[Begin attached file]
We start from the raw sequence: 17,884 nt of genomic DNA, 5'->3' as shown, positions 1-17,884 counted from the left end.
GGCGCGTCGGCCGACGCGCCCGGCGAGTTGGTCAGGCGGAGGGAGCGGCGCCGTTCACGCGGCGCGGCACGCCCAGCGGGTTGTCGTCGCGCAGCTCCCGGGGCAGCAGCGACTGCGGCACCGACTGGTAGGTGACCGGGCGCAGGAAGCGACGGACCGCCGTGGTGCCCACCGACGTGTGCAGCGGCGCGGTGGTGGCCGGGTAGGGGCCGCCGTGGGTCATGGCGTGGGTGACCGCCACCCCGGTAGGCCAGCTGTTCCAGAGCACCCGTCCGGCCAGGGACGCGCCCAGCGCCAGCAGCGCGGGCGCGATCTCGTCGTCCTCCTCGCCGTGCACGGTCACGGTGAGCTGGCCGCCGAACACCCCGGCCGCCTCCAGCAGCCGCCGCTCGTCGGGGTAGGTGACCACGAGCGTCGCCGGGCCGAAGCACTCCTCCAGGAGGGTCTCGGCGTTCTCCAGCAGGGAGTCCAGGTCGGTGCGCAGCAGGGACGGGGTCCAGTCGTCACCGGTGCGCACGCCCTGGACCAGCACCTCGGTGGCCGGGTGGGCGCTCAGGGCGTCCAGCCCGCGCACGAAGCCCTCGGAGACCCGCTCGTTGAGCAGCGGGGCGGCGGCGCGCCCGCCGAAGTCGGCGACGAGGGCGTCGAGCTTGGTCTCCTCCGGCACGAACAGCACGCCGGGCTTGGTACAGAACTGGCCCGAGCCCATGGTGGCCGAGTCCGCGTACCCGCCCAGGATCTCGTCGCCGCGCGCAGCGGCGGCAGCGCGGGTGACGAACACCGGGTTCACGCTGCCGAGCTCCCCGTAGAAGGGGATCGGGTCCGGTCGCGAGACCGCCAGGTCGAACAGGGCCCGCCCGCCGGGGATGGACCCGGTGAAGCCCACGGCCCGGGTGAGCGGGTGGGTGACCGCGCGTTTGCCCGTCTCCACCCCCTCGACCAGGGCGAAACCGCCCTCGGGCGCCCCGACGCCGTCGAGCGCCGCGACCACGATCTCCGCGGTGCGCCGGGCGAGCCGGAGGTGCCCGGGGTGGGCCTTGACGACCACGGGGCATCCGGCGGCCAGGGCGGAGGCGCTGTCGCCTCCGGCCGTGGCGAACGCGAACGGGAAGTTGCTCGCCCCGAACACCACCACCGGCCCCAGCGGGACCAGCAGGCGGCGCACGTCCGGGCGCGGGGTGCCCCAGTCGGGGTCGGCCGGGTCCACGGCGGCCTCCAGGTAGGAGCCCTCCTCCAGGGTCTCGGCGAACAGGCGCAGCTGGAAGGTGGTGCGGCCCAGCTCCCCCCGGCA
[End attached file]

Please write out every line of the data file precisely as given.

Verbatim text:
We start from the raw sequence: 17,884 nt of genomic DNA, 5'->3' as shown, positions 1-17,884 counted from the left end.
GGCGCGTCGGCCGACGCGCCCGGCGAGTTGGTCAGGCGGAGGGAGCGGCGCCGTTCACGCGGCGCGGCACGCCCAGCGGGTTGTCGTCGCGCAGCTCCCGGGGCAGCAGCGACTGCGGCACCGACTGGTAGGTGACCGGGCGCAGGAAGCGACGGACCGCCGTGGTGCCCACCGACGTGTGCAGCGGCGCGGTGGTGGCCGGGTAGGGGCCGCCGTGGGTCATGGCGTGGGTGACCGCCACCCCGGTAGGCCAGCTGTTCCAGAGCACCCGTCCGGCCAGGGACGCGCCCAGCGCCAGCAGCGCGGGCGCGATCTCGTCGTCCTCCTCGCCGTGCACGGTCACGGTGAGCTGGCCGCCGAACACCCCGGCCGCCTCCAGCAGCCGCCGCTCGTCGGGGTAGGTGACCACGAGCGTCGCCGGGCCGAAGCACTCCTCCAGGAGGGTCTCGGCGTTCTCCAGCAGGGAGTCCAGGTCGGTGCGCAGCAGGGACGGGGTCCAGTCGTCACCGGTGCGCACGCCCTGGACCAGCACCTCGGTGGCCGGGTGGGCGCTCAGGGCGTCCAGCCCGCGCACGAAGCCCTCGGAGACCCGCTCGTTGAGCAGCGGGGCGGCGGCGCGCCCGCCGAAGTCGGCGACGAGGGCGTCGAGCTTGGTCTCCTCCGGCACGAACAGCACGCCGGGCTTGGTACAGAACTGGCCCGAGCCCATGGTGGCCGAGTCCGCGTACCCGCCCAGGATCTCGTCGCCGCGCGCAGCGGCGGCAGCGCGGGTGACGAACACCGGGTTCACGCTGCCGAGCTCCCCGTAGAAGGGGATCGGGTCCGGTCGCGAGACCGCCAGGTCGAACAGGGCCCGCCCGCCGGGGATGGACCCGGTGAAGCCCACGGCCCGGGTGAGCGGGTGGGTGACCGCGCGTTTGCCCGTCTCCACCCCCTCGACCAGGGCGAAACCGCCCTCGGGCGCCCCGACGCCGTCGAGCGCCGCGACCACGATCTCCGCGGTGCGCCGGGCGAGCCGGAGGTGCCCGGGGTGGGCCTTGACGACCACGGGGCATCCGGCGGCCAGGGCGGAGGCGCTGTCGCCTCCGGCCGTGGCGAACGCGAACGGGAAGTTGCTCGCCCCGAACACCACCACCGGCCCCAGCGGGACCAGCAGGCGGCGCACGTCCGGGCGCGGGGTGCCCCAGTCGGGGTCGGCCGGGTCCACGGCGGCCTCCAGGTAGGAGCCCTCCTCCAGGGTCTCGGCGAACAGGCGCAGCTGGAAGGTGGTGCGGCCCAGCTCCCCCCGGCA